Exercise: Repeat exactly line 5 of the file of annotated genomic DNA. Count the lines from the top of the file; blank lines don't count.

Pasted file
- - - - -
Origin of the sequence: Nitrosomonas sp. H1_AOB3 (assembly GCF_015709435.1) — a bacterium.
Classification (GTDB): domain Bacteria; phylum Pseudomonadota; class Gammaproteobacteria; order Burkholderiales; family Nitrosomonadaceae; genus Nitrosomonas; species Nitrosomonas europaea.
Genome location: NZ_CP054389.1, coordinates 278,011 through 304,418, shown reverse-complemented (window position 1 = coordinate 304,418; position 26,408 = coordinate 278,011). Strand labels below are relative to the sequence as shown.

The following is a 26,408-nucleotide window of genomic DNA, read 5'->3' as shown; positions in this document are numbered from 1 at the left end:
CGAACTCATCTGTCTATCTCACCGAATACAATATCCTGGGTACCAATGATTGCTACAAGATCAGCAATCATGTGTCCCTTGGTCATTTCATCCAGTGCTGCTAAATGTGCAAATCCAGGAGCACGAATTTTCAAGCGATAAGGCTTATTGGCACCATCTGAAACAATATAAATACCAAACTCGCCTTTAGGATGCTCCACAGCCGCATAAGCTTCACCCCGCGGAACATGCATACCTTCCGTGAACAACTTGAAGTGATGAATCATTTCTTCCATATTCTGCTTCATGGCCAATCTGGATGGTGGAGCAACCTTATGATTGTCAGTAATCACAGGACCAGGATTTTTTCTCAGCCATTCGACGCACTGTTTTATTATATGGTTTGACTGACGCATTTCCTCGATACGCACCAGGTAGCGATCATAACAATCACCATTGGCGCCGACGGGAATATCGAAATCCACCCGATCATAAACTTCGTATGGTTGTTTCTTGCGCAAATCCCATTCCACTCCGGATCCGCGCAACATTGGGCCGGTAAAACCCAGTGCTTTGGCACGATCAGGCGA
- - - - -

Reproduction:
CGAACTCATCTGTCTATCTCACCGAATACAATATCCTGGGTACCAATGATTGCTACAAGATCAGCAATCATGTGTCCCTTGGTCATTTCATCCAGTGCTGCTAAATGTGCAAATCCAGGAGCACGAATTTTCAAGCGATAAGGCTTATTGGCACCATCTGAAACAATATAAATACCAAACTCGCCTTTAGGATGCTCCACAGCCGCATAAGCTTCACCCCGCGGAACATGCATACCTTCCGTGAACAACTTGAAGTGATGAATCATTTCTTCCATATTCTGCTTCATGGCCAATCTGGATGGTGGAGCAACCTTATGATTGTCAGTAATCACAGGACCAGGATTTTTTCTCAGCCATTCGACGCACTGTTTTATTATATGGTTTGACTGACGCATTTCCTCGATACGCACCAGGTAGCGATCATAACAATCACCATTGGCGCCGACGGGAATATCGAAATCCACCCGATCATAAACTTCGTATGGTTGTTTCTTGCGCAAATCCCATTCCACTCCGGATCCGCGCAACATTGGGCCGGTAAAACCCAGTGCTTTGGCACGATCAGGCGA